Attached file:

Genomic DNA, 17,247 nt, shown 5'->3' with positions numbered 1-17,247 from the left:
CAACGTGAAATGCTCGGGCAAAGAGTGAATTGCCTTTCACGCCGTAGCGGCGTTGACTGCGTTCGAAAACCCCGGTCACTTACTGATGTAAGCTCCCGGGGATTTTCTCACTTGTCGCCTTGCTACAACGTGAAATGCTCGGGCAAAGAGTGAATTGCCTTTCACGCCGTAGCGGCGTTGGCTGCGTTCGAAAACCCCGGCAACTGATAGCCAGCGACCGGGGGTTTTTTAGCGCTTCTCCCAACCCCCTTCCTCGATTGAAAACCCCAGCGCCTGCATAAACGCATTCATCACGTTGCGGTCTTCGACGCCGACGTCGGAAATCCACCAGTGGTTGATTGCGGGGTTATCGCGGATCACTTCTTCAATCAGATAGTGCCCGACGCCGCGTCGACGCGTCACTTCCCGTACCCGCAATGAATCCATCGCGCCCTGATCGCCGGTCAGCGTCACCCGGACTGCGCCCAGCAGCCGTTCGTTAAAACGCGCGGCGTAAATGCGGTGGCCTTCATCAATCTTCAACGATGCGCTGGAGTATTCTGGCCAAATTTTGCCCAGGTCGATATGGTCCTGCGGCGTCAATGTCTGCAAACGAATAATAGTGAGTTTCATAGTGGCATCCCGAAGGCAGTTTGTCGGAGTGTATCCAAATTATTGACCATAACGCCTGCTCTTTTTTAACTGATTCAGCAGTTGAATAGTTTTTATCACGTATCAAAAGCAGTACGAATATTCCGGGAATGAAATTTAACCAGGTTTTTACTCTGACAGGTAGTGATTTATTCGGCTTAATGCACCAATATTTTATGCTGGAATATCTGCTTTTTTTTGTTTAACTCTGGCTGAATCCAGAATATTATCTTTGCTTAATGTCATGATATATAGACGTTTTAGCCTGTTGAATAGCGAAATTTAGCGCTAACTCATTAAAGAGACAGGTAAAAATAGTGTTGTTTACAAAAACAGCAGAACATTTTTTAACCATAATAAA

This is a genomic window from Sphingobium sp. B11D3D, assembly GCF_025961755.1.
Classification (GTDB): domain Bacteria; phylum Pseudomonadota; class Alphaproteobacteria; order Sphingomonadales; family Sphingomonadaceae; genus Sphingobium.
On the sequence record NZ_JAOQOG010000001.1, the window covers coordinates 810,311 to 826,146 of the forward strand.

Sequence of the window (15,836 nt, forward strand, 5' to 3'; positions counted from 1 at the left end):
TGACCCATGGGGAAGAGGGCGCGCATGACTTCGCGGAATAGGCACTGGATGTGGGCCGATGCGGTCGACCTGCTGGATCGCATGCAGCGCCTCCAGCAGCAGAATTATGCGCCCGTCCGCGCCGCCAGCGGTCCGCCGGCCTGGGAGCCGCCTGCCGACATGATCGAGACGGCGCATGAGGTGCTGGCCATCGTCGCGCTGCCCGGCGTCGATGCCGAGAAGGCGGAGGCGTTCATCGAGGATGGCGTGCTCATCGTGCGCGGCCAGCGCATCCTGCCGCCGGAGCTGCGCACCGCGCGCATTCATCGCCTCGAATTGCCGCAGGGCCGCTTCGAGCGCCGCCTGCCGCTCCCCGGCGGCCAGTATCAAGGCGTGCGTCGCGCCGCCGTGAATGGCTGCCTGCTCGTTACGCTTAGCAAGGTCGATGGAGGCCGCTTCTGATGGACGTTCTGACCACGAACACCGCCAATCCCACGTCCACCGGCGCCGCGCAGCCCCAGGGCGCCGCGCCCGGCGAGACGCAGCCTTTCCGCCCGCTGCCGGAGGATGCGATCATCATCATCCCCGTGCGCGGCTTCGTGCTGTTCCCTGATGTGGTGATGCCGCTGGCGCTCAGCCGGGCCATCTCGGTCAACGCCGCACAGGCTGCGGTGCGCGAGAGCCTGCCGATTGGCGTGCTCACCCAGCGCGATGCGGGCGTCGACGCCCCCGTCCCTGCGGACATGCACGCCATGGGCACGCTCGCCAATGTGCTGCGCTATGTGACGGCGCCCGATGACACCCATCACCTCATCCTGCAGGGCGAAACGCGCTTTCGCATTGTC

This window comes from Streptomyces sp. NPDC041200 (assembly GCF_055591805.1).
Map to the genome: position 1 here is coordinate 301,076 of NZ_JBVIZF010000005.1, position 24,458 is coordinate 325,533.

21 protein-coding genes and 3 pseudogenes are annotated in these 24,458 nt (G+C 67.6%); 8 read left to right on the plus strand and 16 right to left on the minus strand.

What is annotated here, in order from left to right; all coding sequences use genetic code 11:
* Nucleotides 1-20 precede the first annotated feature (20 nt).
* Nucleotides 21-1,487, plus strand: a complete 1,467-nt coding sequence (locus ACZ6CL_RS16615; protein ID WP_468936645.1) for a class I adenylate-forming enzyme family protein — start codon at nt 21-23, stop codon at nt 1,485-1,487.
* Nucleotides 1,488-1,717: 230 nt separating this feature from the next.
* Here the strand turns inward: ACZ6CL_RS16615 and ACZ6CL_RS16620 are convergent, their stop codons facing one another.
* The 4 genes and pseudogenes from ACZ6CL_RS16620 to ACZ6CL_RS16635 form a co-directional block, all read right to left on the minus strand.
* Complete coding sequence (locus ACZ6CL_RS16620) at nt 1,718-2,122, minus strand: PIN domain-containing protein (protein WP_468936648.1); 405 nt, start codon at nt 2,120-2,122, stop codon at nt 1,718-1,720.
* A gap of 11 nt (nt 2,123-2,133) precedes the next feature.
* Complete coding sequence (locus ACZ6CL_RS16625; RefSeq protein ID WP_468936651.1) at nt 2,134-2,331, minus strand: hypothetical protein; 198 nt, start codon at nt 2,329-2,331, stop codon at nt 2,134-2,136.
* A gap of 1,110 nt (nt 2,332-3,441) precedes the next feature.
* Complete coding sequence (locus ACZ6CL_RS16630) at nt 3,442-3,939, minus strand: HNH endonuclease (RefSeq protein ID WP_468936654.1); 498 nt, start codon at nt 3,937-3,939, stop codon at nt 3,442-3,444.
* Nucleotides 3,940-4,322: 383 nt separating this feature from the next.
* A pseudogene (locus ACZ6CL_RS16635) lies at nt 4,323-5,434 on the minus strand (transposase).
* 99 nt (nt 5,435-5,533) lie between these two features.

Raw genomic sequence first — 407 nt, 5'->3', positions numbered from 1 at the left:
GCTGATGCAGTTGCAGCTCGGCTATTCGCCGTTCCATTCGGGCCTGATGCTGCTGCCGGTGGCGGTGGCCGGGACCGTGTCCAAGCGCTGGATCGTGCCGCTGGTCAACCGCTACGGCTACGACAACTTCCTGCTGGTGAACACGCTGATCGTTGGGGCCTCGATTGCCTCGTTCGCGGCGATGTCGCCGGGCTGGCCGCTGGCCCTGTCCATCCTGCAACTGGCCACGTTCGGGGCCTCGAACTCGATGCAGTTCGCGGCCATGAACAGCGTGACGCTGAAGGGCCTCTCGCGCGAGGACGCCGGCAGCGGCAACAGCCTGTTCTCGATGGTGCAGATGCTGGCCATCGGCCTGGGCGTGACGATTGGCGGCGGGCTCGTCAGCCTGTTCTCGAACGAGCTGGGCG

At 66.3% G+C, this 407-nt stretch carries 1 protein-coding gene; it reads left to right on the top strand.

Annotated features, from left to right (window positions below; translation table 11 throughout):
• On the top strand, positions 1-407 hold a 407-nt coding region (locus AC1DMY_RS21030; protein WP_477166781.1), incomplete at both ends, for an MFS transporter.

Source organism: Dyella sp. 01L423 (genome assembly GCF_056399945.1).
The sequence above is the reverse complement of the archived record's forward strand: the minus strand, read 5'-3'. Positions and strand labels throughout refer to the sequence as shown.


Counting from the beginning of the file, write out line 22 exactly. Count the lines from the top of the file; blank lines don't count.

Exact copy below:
* Nucleotides 3,940-4,322: 383 nt separating this feature from the next.